Pulsating with longing and confusion about family relationships, this heartfelt story is about heritage, identity, and…Mexican wrestling. When Adela’s stepdad wants to adopt her, Adela secretly uncovers who her biological dad is — and finds out he’s from a famous luchador family. She contacts him with high hopes of connecting but those hopes are slowly are dashed when her bio dad, Manny, consistently drops her off with his family and leaves. Adela loves getting to know her extended family, especially her twin cousins, — but wishes Manny would want to spend time with her. Adela must figure out what it means to have Manny in her life or not.
Gaby, Lost and Found by Angela Cervantes
A powerful and meaningful story about family and love. Gaby loves animals and hopes to one day adopt a cat. But that’s not possible now ever since her mom was deported to Honduras and Gaby had to live with her neglectful father who doesn’t notice her, let alone remember to buy her food. But she hopes that when her mom returns, everything will be better, and she can finally adopt her favorite shelter cat.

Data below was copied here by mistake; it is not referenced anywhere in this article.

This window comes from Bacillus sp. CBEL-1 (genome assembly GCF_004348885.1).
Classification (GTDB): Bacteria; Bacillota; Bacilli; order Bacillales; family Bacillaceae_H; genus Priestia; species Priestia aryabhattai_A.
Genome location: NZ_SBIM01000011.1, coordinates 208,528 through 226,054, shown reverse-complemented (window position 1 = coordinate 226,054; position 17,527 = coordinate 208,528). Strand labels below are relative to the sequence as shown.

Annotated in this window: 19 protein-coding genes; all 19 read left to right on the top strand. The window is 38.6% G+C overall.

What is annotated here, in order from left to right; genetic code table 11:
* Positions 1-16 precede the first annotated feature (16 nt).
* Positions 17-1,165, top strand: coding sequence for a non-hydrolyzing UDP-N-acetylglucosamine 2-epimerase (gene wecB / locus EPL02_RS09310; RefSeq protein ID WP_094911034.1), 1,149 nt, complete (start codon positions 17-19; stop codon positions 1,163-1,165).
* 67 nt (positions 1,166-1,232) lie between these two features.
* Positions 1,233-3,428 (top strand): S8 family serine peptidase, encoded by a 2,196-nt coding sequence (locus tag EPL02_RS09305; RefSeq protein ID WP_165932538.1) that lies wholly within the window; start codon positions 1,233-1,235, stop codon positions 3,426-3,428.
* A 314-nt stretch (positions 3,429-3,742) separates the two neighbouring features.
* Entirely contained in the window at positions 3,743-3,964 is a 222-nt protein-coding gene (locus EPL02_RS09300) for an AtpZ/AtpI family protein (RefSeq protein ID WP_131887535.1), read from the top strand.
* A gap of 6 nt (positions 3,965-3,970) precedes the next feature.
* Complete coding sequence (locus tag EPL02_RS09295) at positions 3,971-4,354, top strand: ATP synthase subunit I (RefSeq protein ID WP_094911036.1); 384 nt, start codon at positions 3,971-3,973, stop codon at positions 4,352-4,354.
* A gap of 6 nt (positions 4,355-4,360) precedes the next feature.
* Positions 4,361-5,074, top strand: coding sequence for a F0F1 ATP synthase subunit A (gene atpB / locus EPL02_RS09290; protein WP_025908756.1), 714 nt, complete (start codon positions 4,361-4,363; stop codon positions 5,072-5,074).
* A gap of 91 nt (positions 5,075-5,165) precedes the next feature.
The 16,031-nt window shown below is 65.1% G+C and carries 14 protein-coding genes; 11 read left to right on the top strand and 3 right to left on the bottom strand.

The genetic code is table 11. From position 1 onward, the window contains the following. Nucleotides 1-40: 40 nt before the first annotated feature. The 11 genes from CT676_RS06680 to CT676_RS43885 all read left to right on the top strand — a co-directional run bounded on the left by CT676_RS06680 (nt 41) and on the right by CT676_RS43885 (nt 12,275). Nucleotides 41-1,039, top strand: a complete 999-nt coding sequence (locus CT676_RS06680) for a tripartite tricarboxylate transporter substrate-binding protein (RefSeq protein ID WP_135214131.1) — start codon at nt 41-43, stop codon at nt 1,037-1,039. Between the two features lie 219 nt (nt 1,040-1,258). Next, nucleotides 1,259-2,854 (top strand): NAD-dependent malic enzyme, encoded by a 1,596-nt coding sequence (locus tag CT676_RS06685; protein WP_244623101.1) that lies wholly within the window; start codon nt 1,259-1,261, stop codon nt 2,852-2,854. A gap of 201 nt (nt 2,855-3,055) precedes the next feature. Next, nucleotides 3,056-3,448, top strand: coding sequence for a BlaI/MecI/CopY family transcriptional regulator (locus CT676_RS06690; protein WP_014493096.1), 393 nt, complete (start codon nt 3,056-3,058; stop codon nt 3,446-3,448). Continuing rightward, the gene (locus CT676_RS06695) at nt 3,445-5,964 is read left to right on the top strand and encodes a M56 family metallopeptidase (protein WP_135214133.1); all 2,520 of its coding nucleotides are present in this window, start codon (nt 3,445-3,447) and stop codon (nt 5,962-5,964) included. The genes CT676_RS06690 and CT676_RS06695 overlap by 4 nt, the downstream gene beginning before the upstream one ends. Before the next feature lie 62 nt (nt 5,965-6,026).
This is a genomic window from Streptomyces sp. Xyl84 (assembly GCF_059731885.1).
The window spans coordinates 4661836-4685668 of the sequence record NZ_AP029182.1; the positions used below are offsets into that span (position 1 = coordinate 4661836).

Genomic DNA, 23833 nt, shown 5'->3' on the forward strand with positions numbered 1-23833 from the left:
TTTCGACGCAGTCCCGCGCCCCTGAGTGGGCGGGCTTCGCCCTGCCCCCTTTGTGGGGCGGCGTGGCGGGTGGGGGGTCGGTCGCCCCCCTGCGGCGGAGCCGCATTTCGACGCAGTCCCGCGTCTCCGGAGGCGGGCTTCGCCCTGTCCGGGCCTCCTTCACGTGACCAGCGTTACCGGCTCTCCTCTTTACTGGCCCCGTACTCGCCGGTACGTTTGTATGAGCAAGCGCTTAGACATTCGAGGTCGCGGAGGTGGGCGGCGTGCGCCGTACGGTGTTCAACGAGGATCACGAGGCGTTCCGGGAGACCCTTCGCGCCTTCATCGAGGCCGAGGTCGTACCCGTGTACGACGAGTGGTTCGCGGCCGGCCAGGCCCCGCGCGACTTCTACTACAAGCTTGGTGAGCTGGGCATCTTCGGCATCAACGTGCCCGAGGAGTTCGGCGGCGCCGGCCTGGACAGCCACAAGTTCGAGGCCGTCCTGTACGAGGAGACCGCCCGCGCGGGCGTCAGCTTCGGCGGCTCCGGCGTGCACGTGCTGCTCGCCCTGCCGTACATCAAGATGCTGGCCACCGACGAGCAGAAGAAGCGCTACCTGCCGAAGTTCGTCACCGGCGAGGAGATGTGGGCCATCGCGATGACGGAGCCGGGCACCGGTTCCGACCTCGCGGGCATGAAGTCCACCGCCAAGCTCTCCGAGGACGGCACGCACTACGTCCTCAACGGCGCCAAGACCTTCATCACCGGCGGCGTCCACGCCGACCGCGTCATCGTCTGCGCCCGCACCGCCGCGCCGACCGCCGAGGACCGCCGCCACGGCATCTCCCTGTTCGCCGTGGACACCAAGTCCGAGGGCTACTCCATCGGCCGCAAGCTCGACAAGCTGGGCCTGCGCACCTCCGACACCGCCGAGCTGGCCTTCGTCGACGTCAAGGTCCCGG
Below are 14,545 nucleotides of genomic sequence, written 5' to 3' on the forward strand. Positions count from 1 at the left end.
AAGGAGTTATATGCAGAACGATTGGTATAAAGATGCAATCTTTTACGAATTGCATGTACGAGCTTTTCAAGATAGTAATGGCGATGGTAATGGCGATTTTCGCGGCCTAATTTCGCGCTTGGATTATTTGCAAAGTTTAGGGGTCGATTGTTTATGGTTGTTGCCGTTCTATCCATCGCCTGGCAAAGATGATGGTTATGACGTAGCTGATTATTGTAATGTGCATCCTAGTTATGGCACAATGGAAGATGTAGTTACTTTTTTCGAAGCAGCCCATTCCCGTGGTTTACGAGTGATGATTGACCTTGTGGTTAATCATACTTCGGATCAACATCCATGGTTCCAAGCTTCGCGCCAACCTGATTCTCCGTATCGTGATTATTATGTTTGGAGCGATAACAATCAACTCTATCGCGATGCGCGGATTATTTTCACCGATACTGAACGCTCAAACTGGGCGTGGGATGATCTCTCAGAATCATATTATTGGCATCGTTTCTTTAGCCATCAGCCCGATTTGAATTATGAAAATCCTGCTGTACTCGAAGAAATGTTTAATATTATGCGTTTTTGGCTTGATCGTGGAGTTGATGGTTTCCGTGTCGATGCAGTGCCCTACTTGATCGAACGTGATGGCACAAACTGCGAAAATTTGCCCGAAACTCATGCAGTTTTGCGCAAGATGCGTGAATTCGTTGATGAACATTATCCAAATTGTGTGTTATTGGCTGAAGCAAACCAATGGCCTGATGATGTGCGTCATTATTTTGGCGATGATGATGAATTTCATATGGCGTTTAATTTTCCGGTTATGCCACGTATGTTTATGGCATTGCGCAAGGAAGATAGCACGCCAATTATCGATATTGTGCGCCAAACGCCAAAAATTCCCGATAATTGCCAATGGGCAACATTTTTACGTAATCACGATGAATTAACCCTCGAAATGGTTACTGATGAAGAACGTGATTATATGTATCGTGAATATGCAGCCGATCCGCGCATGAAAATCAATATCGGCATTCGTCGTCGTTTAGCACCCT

Valentina Salazar is Not a Monster Hunter by Zoraida Córdova
A marvelous middle grade novel with the perfect blend of action and adventure mixed with family tragedy, betrayal, magical creatures, and an amazing kid who saves the day! Val gets her two siblings to help her on one last mission to save the magical creature egg that a boy is live streaming so that no one gets hurt or learns about magical creatures. Her family used to be Monster Protectors until one killed her dad. Her nefarious Uncle and his Monster Hunters have lured one of her siblings to his hunter side, and they are chasing Val and her other siblings to get the egg first. I couldn’t put this one down — Val is one of my favorite Latinx characters!